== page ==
• Yearly trend has deteriorated from -1.2% y/y the prior month to -1.9% y/y; core PPIs were up by 0.3% y/y (0.4% y/y the prior month).


Brazil: GDP (Q3-19): 0.6% q/q vs 0.4% expected (prior: 0.5% revised from 0.4%)

  • Growth trend has accelerated in Q3 and was revised up for Q2. While exports have underperformed, investment has rebounded, and consumption was also sustained in Q3.
  • Growth was up by 1.2% y/y in Q3, after 1.1% y/y in Q2.


Turkey: CPI (Nov.): 0.38% m/m vs 0.75% expected (prior: 2%)

  • Yearly trend has accelerated from 8.55% y/y to 10.56% y/y. Core inflation accelerated from 6.67% y/y to 9.25% y/y.
  • Base effects (due to commodities and currency changes) have turned less favorable in terms of inflation and could interfere with the central bank easing stance.
Monday 02 December
US ISM-PMI manufacturing on opposite direction; sentiment in manufacturing has rebounded in the Eurozone

US: Markit Manufacturing PMI (Nov F): 52.6 vs 52.2 expected (prior: 51.3)

  • The index has improved and was supported by quicker expansions in production and new orders.


US: ISM Manufacturing (Nov): 48.1 vs 49.2 expected (prior: 48.3)

  • Contrary to expectations, sentiment has eased further.
  • Sentiment has decreased on inventories, employment and new export orders.; it has increased on production, prices paid, suppliers deliveries and imports. Sentiment on new orders dropped to levels saw in Sept/August.
  • PMI was more constructive than ISM.


US: Construction spending (Oct): -0.8% m/m vs 0.4% expected (prior: -0.3% revised from 0.5%)

  • Nonresidential construction and residential sector stayed under contraction, -0.7% m/m and -0.9% m/m respectively.


UK: PMI Manufacturing (Nov.): 48.9 vs 48.3 expected (prior: 49.6)

  • Sentiment has deteriorated as political and economic uncertainty continues.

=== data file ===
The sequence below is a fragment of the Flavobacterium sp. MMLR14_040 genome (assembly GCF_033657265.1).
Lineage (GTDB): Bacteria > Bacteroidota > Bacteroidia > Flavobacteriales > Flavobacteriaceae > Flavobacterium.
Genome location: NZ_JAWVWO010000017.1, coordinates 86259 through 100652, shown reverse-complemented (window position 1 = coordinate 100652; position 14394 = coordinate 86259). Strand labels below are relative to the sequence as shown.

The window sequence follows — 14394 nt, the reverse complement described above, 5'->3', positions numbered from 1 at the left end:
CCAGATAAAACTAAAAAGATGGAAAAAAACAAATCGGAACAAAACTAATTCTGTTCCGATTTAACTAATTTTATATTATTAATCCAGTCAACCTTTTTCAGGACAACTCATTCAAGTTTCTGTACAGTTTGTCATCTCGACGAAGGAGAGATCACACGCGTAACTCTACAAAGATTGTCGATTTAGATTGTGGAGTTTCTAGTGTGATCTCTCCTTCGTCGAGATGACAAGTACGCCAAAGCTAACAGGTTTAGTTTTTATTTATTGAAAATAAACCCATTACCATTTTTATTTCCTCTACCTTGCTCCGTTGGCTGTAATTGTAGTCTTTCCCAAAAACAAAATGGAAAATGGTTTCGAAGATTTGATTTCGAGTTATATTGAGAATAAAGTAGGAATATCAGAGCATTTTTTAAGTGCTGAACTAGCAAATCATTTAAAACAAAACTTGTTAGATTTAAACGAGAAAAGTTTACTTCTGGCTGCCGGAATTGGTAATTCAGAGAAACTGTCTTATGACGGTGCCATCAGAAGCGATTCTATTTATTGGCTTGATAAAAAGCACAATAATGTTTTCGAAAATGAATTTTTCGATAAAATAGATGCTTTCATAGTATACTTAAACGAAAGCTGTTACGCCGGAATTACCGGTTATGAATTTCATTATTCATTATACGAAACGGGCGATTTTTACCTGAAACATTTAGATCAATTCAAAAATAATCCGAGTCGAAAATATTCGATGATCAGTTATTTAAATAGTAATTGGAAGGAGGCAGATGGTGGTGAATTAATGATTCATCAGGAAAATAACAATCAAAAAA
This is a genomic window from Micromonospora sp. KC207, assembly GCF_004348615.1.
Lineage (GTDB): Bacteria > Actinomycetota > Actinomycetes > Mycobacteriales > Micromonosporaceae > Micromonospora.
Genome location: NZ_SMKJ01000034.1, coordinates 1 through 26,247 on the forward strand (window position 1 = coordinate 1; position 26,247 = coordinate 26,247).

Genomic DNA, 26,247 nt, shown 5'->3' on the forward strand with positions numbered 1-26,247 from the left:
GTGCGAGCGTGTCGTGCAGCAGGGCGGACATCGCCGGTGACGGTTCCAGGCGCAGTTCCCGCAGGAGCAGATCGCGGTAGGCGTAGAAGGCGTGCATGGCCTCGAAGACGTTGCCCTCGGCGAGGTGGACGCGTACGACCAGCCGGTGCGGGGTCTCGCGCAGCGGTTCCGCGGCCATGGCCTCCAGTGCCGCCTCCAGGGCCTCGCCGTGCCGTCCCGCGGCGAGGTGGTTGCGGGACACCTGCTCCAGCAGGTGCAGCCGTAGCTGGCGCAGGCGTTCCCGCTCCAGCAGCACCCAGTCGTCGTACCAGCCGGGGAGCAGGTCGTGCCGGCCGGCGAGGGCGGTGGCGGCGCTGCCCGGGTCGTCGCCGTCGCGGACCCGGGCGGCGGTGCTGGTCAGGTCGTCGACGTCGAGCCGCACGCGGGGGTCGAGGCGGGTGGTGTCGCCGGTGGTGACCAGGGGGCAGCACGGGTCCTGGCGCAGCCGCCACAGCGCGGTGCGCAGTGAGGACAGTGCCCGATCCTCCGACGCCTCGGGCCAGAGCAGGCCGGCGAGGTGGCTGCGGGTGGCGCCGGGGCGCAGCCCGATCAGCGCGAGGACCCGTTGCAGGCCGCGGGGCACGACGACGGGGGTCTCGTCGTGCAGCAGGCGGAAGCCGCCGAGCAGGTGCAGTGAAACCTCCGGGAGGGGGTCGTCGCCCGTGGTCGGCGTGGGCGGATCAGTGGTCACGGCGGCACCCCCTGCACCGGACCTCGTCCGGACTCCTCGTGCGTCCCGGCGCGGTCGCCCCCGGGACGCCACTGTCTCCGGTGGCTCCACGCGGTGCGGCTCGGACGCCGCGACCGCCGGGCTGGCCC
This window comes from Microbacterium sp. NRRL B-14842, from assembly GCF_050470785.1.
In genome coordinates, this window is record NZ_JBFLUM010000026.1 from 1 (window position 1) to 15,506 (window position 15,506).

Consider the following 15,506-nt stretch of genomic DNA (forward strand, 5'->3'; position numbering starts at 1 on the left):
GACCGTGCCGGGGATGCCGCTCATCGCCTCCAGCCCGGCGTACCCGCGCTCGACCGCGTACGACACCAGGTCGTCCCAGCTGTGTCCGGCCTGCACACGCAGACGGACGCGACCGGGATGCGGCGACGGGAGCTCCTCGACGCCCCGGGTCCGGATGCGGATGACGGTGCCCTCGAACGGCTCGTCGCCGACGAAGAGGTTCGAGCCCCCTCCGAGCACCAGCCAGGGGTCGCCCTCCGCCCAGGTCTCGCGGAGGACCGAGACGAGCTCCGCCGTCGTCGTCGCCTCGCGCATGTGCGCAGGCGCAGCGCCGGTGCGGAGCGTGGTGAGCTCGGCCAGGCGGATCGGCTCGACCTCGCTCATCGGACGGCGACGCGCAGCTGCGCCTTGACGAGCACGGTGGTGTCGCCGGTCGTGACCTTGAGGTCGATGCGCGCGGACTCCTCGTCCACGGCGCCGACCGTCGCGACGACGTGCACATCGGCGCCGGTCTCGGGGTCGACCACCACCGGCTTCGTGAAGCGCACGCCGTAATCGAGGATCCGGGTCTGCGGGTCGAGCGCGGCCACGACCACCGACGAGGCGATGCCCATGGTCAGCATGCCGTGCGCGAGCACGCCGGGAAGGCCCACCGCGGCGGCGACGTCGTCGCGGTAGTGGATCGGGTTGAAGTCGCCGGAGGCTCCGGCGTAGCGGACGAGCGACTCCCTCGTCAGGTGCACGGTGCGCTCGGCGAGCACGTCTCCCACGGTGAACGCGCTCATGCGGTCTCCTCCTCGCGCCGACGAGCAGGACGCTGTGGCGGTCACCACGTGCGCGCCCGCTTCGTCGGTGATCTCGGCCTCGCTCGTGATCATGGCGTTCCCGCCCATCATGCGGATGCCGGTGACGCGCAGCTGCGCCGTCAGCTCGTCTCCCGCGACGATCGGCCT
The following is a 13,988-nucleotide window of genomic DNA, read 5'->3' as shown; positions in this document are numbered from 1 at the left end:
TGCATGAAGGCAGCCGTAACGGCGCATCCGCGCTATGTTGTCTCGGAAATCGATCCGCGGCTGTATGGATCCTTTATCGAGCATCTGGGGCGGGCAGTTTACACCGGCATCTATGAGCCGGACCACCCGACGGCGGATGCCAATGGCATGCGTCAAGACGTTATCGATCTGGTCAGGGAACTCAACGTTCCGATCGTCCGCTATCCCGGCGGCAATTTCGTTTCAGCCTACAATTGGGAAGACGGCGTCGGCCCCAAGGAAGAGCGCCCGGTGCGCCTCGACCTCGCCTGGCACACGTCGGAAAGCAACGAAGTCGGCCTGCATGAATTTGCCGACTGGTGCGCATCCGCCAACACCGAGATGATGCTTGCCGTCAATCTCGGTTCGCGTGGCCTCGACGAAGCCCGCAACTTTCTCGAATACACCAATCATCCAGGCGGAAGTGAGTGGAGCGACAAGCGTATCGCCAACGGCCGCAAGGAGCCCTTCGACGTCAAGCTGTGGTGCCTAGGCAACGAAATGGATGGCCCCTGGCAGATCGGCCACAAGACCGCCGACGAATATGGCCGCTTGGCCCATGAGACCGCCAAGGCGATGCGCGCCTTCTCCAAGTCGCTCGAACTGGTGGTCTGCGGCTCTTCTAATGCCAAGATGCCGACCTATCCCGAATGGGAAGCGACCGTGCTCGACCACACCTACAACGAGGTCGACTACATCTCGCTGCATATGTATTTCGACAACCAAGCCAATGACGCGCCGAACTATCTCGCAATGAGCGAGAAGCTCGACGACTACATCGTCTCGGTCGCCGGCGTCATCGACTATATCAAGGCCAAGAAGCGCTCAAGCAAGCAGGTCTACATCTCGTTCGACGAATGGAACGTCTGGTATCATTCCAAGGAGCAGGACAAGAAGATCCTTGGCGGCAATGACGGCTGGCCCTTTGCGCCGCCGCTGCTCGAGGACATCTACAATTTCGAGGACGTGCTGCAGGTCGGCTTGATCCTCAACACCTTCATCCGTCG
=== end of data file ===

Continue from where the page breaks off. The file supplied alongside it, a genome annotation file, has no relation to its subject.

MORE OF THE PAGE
Eurozone: PMI Manufacturing (Nov F): 46.9 vs 46.6 expected (prior: 45.9)

  • Sentiment has increased from prior month and it was slightly better than expected.
  • At the country level, sentiment has deteriorated in Italy, while it has rebounded in Germany, France and Spain.


Russia: PMI Manufacturing (Nov): 45.6 vs 48.1 expected (prior: 47.2)

  • Sentiment has deteriorated and manufacturing firms have continued to highlight challenging domestic and foreign demand conditions, with the sector recording its worst performance since May 2009.
  • The deterioration was driven by a slump in new business and subsequent drop in production.


Poland: PMI Manufacturing (Nov): 46.7 vs 46.3 expected (prior: 45.3)

  • Sentiment has slightly improved but the manufacturing sector remains mired in its steepest downturn since 2009, led by falling inflows of new orders.


Turkey: PMI Manufacturing (Nov): 49.5 (prior: 49)

  • Sentiment has improved but new orders moderated at a softer pace as client demand remained fragile.


Switzerland: PMI Manufacturing (Nov): 48.8 as expected (prior: 49.4)

Macro economic

The Chief Economist's weekly update

To help you navigate through the economic news, here is a summary of last week’s main events and what to look out for next week.
Read more

Institutional clients

With a team of more than 200 people, UBP Asset Management has built an on-the-ground presence in the world’s major markets through organic growth and selected partnerships.

Our fund range


View all our funds.

Insight 21.11.2019

UBP Investment Outlook 2020

The Global Economy at the Crossroads